The Farm's selection of flavored chevre

If the friendly kids, and bath products didn’t change my moms opinion on goats, the chevre certainly did. Extremely smooth, creamy, and mildly tart, this cheese is one that must be tried by any fan of goat cheese. Perfect for salads, pastas, sandwiches, or eaten alone on a fresh baguette, the plain flavored batch is delicious enough, but there are many flavors including hot pepper, basil and parsley, sun-dried tomato, and lavender honey. To learn more about the Catapano’s Dairy Farm or to order bath products visit their website here. Or stop by the farm at 33705 North Rd, in Peconic, NY 10am-5pm everyday by Tuesday.

Subscribe to this blog or check back soon for recipes featuring the Catapano’s delicious chevre!

Pick from a Bounty of Island Farm Stands

“Ripe red tomatoes. Bright yellow squash. Sweet melons that perfume the air around them. The bounty of summer is ripe for the picking here on Shelter Island at a farm stand near you.”

For the full article in the Shelter Island Reporter, click here.

August Harvest on Shelter Island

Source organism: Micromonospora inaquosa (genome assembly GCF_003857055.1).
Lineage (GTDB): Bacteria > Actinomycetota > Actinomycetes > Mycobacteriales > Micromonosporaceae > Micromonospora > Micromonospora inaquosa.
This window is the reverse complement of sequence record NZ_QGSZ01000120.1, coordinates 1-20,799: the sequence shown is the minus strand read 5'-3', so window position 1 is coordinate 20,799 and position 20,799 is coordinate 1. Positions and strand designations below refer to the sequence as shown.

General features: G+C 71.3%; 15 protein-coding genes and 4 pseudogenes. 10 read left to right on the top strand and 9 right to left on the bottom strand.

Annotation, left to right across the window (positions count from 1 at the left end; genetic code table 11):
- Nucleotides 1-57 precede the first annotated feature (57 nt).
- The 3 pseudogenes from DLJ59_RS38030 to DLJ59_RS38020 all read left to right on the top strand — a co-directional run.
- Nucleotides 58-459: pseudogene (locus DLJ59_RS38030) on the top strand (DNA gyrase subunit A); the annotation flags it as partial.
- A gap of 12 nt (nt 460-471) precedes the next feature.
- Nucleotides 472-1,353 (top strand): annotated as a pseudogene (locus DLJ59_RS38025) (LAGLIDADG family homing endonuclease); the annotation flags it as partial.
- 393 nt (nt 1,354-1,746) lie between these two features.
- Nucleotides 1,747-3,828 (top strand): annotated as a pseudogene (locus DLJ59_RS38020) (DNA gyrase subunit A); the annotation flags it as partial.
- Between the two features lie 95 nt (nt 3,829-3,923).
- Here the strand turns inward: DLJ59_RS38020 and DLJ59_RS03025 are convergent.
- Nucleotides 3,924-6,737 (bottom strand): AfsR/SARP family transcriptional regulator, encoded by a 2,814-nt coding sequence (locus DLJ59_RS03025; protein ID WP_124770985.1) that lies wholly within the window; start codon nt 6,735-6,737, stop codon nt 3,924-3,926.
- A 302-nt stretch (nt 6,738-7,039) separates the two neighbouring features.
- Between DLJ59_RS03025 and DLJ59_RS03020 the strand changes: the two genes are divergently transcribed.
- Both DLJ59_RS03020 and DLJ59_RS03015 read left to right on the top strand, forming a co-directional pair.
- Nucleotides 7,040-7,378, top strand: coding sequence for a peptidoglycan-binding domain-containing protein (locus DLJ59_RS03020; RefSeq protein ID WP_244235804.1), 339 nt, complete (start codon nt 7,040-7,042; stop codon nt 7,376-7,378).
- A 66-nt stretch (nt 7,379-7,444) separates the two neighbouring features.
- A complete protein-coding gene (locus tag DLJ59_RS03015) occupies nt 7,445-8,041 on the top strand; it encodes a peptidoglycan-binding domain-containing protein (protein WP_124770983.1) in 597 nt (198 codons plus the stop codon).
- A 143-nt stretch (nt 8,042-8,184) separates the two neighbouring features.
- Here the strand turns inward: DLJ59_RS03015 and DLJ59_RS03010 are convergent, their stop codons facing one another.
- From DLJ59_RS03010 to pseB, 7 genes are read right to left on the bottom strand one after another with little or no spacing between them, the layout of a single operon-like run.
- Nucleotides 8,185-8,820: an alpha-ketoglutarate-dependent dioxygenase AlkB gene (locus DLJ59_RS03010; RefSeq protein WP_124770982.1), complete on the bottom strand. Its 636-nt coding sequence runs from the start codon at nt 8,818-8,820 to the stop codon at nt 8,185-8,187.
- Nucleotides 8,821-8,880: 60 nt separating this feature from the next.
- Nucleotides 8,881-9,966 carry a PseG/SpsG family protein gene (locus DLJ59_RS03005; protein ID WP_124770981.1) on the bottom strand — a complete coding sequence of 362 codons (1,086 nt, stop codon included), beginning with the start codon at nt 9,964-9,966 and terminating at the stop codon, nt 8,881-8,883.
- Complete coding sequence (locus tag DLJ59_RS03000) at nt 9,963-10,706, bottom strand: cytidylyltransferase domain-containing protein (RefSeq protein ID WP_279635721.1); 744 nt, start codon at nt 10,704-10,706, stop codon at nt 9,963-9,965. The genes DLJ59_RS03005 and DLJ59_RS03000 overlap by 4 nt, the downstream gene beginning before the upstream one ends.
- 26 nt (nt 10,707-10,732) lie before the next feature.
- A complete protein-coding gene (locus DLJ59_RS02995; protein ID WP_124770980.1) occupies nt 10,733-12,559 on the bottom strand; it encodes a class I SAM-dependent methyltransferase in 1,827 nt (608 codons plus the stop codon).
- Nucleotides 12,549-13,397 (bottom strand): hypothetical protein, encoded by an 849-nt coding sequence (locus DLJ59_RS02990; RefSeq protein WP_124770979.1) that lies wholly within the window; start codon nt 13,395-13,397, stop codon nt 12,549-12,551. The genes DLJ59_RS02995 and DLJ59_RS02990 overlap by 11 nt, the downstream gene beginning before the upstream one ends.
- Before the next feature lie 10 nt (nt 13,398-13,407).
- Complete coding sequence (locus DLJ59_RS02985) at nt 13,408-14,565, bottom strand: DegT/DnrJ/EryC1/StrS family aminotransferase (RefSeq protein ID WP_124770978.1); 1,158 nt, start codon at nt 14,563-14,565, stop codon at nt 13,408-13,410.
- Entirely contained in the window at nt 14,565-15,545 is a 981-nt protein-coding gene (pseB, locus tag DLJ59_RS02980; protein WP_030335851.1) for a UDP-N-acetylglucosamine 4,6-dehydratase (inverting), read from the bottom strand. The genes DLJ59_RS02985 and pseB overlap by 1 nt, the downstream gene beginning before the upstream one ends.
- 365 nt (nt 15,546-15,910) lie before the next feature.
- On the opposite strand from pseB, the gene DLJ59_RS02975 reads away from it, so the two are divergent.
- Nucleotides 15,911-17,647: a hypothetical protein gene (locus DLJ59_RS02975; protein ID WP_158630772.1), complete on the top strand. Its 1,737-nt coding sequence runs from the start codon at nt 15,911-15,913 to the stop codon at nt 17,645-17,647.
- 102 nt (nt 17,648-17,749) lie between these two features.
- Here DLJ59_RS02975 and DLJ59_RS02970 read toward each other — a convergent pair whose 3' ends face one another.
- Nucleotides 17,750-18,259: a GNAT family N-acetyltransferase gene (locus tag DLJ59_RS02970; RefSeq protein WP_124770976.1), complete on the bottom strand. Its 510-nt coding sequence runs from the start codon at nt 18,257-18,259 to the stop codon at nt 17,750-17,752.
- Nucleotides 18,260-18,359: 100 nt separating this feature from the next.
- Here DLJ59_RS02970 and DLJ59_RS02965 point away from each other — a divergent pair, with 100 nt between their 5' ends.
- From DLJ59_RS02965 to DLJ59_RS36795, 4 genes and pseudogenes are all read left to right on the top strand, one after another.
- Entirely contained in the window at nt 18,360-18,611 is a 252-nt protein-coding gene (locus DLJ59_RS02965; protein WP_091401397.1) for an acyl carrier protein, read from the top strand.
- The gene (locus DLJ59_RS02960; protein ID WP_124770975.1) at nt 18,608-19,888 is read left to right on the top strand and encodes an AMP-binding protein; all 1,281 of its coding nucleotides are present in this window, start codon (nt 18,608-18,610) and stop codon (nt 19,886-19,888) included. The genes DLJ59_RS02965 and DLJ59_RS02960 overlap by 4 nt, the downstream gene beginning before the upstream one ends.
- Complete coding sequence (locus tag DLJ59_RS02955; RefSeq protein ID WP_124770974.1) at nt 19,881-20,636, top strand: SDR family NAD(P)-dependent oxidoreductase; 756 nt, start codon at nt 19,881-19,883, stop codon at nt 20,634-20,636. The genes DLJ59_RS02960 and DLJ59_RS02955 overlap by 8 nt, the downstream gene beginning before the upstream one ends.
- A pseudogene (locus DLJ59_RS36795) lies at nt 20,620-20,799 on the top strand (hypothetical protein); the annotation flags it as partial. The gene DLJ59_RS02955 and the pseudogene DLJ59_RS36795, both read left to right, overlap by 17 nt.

Wildflowers for Sale on Shelter Island

Three weeks after my shoulder surgery, I am finally back in the kitchen–just in time to take advantage of the summer season’s peak harvest. August has so much to offer, and warm weather dishes practically cook themselves with ingredients straight from the farm-stand.

Cooking with one arm in a sling has proved to be quite challenging, so I’ve been sticking mainly to simple dishes, and lots of salads. Heirloom tomatoes are available and are tasty enough to sprinkle with salt and pepper and eat alone, or paired with basil and mozzarella cheese. Also, chopped with cucumbers, red onion, parsley, mint, with a little lemon juice and olive oil, a tomato salad is a great cold veggie side dish for grilled meats, or fish.